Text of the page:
We are getting near the end of our essential tools of gong fu cha. I like to keep it simple and when it comes to brewing tea, oftentimes, less is more. The next piece of equipment that I would consider essential is some type of brew tray. For the most part, people in these parts use a setup that is considered wet brew gong fu cha. For wet style, our tray needs to be able to catch the runover water. It either can catch it and hold it, or catch it and drain it. Dry style is really very advanced, in both skill and artistic presentation. It is almost never seen, because when it is seen, it is more often overlooked.
Taiwan is famous for massive tea trays that are carved into a large piece of wood, that is also a table. This is often done from the huge slabs of juniper that were harvested from the old growth groves that once covered Taiwan. Other types of wood are used, but this cypress or juniper, depending on what dictionary you use, are by far the most sought after. Let us not forget, less is more. I like smaller trays. For me, the ideal tray would fit a pot, a sharing pitcher, and two to four cups. I like this size of tray, not just because it is enough, but also because it is easy to take on the go. I tend to go for trays that catch the water in a compartment that you have to remember to empty rather than trays that drain. Draining trays are less movable and less flexible. They need a place to drain which can be a plastic waist bucket. Draining trays are a good option for an area dedicated to gong fu cha.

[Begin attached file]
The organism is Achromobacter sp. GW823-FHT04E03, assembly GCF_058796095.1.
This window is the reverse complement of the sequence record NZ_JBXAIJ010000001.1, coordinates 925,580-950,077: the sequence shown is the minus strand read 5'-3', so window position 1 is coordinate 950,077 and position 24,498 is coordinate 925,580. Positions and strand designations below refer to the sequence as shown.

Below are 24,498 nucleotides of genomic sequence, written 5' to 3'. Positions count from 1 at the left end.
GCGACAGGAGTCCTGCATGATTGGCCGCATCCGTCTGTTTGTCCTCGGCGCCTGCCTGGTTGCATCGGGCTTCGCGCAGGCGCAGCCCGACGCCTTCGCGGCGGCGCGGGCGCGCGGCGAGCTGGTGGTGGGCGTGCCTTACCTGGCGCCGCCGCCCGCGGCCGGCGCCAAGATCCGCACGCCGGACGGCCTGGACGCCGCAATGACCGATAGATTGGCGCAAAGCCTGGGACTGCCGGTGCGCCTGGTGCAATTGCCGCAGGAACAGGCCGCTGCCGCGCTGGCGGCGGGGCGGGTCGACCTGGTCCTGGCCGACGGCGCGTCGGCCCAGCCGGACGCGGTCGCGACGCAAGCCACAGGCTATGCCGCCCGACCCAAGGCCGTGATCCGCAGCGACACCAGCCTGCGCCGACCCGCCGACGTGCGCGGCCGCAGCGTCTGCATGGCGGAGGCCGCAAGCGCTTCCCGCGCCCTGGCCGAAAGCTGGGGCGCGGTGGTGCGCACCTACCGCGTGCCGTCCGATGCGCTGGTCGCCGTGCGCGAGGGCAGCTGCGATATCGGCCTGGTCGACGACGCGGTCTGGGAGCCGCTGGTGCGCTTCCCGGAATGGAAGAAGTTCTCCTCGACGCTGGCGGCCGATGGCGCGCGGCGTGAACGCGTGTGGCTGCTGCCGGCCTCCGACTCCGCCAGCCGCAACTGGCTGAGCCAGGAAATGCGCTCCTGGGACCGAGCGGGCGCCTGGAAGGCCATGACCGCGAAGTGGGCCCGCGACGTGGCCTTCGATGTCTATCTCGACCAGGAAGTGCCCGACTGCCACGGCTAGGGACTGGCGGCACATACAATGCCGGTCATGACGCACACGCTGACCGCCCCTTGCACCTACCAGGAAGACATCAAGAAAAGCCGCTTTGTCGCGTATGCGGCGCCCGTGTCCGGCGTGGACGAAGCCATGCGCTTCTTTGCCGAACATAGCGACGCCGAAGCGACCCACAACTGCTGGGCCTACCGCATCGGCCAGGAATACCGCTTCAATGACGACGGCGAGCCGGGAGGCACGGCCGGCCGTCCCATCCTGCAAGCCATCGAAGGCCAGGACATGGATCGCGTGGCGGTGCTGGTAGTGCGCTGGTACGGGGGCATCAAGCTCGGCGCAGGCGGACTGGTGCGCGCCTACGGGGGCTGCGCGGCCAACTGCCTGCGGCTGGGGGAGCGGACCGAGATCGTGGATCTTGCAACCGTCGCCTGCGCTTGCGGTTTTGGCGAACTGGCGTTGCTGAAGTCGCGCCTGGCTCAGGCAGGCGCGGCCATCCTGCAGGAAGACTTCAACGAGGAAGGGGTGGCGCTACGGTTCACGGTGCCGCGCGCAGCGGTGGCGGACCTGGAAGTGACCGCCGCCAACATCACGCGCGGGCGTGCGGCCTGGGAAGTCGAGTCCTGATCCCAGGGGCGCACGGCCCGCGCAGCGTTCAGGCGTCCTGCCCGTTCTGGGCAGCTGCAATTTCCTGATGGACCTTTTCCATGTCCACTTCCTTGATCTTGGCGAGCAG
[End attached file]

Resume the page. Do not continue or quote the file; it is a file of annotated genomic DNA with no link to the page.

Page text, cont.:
It is very difficult to practice gong fu cha without spilling water or tea. So much of the process creates a mess if you don’t have a tray. Pouring over the pot, heating teacups, heating the teapot, discarding the initial infusion if you choose to do so and so on, are all part of the standard gong fu cha practice. A good tray will catch all of this. Another popular alternative to a tray that will catch everything is a dish. Typically a shallow bowl that will catch some of the spillage, and a waste bowl that can be used to discard excess water from the activities listed above.
Even if you won’t spill and don’t plan on wasting any water, the tray is a useful tool. It is pretty difficult to fill a yixing clay teapot with water, add the lid, and not spill. And since this action occurs several times throughout the brewing process, it’s pretty hard not to make a mess. Trays are a nice addition to a table and you can use them to keep and display your tea wares, beautiful and ready to use.